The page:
HBO Movie Movie: ** Doctor Dolittle (1998) The Adventures of Pluto Nash Movie: ** Monster-in-law (2005) 'PG-13' Assume
SHOW (11:45) Movie: No Looking Back |Movie: ** Texasville (1990) (Jeff Bridges) In Pot We Trust (iTV) |Movie: Dirty Dancing
TMC ~ Movie: ** The Manitou (1978) (Tony Curtis) |Sunday Driver (2005) Movie: Waking the Dead (2000) IMovie: Irish Jam (2006) 'PG-13'


SUNDAY PRIME TIME JULY 15, 2007
6:00 6:30 7:00 7:30 8:00 8:30 9:00 9:30 10:00 10:30 11:00 11:30

o WPTV News(cc) NBC Dateline NBC (N) (s) (cc) Law & Order (s) (cc) Law & Order: SVU News(cc) Sports-
g WPEC News News (cc) 60 Minutes (s) (cc) Big Brother 8 (s) (cc) Cold Case "Blackout" Without a Trace (s) News (cc) Sports
E) WTCE Jakes Meyer Youseff |Hayford J. Osteen lAuthority Believers IChanging Movie: The Apocalypse (2002)
f9 WPBF News (N) ABC Home Videos Extreme-Home Housewives Brothers and Sisters News (N)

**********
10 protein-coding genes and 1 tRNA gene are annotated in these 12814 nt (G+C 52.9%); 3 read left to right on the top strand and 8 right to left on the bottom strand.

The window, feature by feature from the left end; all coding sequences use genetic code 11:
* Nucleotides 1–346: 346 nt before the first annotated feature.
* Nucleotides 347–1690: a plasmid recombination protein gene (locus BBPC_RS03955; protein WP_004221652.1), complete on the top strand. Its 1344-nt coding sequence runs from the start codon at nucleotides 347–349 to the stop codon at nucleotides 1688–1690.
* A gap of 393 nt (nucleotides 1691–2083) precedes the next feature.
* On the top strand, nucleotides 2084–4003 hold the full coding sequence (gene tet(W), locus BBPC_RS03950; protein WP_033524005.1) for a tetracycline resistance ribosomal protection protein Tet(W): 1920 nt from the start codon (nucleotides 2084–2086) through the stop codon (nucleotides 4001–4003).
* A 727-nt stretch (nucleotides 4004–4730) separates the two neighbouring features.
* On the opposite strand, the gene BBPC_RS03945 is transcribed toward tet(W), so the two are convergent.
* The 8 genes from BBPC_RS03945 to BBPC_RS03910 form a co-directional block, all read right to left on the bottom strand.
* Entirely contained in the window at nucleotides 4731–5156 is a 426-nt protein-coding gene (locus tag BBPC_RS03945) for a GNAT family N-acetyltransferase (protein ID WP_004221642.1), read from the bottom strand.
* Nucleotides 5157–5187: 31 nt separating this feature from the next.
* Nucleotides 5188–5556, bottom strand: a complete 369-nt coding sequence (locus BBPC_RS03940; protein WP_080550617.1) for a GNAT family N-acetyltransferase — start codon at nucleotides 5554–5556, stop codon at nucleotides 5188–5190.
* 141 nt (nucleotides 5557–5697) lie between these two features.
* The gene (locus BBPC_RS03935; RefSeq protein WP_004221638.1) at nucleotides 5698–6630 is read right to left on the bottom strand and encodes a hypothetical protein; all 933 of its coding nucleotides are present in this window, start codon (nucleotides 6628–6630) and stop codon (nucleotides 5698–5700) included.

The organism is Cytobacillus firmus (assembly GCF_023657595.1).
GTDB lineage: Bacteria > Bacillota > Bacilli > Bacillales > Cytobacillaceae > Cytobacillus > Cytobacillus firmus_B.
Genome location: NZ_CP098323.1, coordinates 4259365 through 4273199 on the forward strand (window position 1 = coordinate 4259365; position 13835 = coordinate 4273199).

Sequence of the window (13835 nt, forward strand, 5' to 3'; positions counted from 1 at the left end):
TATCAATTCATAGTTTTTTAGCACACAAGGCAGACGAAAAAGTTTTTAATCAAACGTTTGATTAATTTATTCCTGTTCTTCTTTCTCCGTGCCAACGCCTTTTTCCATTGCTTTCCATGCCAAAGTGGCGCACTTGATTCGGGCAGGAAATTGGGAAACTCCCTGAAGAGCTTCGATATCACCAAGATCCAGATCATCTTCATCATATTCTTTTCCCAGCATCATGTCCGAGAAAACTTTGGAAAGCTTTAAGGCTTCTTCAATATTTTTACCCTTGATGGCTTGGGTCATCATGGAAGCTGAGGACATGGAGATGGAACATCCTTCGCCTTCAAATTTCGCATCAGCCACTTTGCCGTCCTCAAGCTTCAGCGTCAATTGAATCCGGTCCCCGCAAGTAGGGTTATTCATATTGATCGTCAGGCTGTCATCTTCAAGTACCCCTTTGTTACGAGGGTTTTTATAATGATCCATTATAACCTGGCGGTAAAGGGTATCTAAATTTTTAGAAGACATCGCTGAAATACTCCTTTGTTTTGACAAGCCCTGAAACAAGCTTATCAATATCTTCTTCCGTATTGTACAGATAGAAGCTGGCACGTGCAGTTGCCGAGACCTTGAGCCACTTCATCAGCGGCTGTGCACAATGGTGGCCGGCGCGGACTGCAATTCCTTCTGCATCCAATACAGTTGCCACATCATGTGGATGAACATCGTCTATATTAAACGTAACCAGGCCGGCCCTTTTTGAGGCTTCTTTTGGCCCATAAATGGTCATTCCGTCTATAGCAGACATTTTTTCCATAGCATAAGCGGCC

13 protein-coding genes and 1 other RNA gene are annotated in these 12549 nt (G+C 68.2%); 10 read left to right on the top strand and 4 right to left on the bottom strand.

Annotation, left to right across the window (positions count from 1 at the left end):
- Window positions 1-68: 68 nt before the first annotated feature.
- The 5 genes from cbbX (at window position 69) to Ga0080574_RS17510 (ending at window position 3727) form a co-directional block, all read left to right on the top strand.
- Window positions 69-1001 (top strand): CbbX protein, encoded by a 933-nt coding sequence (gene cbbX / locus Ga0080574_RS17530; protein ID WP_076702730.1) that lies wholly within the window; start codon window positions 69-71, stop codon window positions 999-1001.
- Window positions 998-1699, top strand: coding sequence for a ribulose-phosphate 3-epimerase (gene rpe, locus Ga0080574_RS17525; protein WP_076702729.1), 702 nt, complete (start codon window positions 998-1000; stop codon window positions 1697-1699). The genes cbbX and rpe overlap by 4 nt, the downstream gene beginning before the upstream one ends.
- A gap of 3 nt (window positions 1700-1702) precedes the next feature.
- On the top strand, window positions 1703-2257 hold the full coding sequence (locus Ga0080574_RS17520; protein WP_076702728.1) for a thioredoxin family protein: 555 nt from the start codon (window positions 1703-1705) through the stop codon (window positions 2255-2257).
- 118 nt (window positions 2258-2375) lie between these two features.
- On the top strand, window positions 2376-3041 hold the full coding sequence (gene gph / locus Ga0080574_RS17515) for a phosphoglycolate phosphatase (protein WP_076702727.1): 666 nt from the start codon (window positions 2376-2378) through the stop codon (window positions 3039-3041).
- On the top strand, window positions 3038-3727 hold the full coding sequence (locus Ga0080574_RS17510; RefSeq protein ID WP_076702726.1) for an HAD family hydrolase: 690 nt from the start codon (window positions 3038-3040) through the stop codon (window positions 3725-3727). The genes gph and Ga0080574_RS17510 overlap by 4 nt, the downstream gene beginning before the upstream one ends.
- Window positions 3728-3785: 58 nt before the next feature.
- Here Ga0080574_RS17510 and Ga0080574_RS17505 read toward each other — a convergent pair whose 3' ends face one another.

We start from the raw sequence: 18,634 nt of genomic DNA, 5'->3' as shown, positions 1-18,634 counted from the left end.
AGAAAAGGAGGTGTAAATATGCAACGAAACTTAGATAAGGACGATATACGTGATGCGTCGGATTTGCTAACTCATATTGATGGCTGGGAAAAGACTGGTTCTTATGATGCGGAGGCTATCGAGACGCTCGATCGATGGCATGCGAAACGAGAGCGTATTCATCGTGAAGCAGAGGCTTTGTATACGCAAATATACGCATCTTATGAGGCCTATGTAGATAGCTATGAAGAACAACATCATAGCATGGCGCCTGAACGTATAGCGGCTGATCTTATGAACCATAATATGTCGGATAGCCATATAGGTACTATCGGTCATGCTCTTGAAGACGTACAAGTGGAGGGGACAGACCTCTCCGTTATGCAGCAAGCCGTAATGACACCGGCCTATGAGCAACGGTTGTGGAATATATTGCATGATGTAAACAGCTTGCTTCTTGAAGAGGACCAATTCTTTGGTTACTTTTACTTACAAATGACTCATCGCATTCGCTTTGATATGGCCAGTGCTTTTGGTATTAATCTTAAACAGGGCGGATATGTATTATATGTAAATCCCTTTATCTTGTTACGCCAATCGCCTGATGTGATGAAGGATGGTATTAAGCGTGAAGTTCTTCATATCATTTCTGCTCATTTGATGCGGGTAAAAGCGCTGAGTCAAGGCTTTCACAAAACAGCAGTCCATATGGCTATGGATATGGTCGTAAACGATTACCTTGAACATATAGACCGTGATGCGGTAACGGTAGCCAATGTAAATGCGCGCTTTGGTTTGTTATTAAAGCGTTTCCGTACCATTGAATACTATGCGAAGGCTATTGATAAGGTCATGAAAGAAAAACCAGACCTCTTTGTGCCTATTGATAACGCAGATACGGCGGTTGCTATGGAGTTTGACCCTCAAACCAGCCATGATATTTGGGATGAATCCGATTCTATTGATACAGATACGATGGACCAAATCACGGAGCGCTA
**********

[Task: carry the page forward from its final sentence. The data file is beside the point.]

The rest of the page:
) WFLX Paid Paid Movie: **1/2 The Lost World: Jurassic Park (1997) (Jeff Goldblum) News (N) idol Rewind
g WTVX The Chris Reba (s) |Reba (s) 7th Heaven (s) (cc) Supernatural (s) (cc) Will Will Sex & Sex &
6B WXEL Contrary Great Globe Trekker (s) Nature (cc) (DVS) Mysteryl (N) (s) (cc) (DVS) Queen Austin City Limits (s)

AMC (5:00) Movie: ** U.S. Marshals (1998) Movie: **** The Godfather (1972) A mafia patriarch tries to hold his empire together. (cc)
ANIM Planet Earth (cc) Wild Kingdom (N) Africa's Outsiders Born Different (cc) Animal Videos Wild Kingdom
A&E Angel Angel Angel Angel Dog Dog Simmons Simmons Simmons Simmons The First 48 (cc)
BET Wayans Wayans Wayans JamieF. Jamie F. Jamie F. BaBaldwinaldwin BIk Meet BET Inspiration
CNN Lou Dobbs CNN Live Sunday Investigations Larry King Live CNN Sunday Night Investigations
CRT The Investigators Beach |Cops (s) Cops (s) Cops (s) Cops (s) Cops (s) Beach Patrol The Investigators
DISC Nefertiti Resurrected Great Pyramid King Tut's Mystery Secrets of Egypt's Lost Queen (N) Lost Mummy
DISN Suite Life Suite Life Montana |Suite Life Montana |Suite Life Cory ICory ICory 7Cory Suite Life Montana
El Best Best El News Weekend The Life and Death of Anna Nicole Anna Nicole Smith. Anna Nicole
ESP2 Series of Poker Series of Poker ESPY Preview NHRA Drag Racing: Mopar Mile-High Nationals Final Eliminations.
ESPN MLB Baseball: St. Louis Cardinals at Philadelphia Phillies. (Live) (cc) 2007 ESPY Awards Los Angeles. (N) (cc) Back- SportsCtr